“On a predominantly white campus, it feels like a moral duty for me as a journalist on campus to cover issues my community is facing and to provide a voice for them,” said Jones. She maintains a passion for the paper with an eye on her future career. “It’s demanding,” she said. “You’re corralling staff, trying to be the face of the paper, working on a budget and serving on the student media advisory board. But I wouldn’t be who I am without it.”
Student organizations like Nubian are essential to a thriving, multicultural campus environment. They help students discover their potential, and form lasting and supportive networks.
“This is how I found community here at NC State,” said Fredericks. “It’s such a unique thing to be the amplifier for black voices on campus and see how important that is.”
Ugonna Ezuma-Igwe, Nubian layout designer and a junior majoring in biological sciences and economics with a minor in Africana Studies, agrees. “Being here with your peers pushes you to learn new things and go out of your comfort zone,” she said. “We’re all here to support each other.”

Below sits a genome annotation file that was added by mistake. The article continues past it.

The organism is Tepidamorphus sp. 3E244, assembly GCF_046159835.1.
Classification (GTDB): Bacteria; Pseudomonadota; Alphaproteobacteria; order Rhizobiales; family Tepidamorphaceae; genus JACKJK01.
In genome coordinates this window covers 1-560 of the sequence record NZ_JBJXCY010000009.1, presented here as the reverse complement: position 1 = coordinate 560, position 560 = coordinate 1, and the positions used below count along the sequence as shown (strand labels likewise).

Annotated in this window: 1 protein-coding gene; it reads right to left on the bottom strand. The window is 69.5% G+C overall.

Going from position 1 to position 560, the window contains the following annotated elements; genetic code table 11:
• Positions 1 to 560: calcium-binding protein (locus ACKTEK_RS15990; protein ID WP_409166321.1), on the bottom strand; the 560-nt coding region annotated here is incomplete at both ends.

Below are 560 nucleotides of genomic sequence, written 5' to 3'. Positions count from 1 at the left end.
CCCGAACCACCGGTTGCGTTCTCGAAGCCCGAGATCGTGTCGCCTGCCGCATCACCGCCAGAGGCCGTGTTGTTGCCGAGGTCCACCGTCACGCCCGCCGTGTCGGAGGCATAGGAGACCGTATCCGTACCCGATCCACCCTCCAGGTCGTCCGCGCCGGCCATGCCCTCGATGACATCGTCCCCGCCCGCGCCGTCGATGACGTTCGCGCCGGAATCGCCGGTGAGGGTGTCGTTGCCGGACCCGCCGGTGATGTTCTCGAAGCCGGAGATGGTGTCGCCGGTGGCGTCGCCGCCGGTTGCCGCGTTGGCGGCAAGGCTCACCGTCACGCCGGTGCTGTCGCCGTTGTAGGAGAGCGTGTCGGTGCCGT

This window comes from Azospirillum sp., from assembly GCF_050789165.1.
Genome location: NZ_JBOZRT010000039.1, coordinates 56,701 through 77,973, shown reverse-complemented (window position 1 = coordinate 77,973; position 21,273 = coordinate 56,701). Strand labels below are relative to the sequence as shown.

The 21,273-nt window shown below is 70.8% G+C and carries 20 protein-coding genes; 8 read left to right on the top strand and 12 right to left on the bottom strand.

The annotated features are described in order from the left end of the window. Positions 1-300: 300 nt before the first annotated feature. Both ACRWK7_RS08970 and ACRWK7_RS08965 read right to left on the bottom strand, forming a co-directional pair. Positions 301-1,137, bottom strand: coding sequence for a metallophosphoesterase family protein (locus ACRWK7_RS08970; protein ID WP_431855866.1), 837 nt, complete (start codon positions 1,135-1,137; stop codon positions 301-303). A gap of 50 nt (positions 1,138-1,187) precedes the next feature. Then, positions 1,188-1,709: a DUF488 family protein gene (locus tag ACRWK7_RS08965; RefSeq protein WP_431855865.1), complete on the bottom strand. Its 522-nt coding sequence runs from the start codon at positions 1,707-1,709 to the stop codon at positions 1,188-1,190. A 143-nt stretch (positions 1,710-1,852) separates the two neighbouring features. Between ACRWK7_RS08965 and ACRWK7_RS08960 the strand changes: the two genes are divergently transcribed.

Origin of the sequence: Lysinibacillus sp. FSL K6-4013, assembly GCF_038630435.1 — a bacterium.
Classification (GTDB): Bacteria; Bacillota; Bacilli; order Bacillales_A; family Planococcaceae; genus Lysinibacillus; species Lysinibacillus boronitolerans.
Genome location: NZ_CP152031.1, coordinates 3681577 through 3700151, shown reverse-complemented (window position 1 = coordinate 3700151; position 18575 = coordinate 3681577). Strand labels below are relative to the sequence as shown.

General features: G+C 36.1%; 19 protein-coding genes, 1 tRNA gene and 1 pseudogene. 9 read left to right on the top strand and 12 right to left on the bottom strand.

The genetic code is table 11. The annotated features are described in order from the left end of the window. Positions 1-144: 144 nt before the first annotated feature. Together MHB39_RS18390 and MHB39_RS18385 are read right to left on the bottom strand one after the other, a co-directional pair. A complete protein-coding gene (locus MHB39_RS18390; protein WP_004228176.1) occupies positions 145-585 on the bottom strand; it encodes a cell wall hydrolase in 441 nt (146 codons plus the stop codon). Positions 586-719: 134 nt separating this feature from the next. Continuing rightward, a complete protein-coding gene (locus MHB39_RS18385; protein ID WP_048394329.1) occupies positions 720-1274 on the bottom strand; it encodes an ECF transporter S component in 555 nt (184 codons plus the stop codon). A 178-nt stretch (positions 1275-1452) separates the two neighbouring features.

Jalen Rose, a human biology and philosophy major and the paper’s managing editor, credits the challenging and supportive staff environment with helping understand himself. “Starting college, you’re not always sure who you are and what you want to do,” he said. “Nubian gave me a space to find my voice, and helped me understand myself better.”
Nubian gave me a space to find my voice, and helped me understand myself better.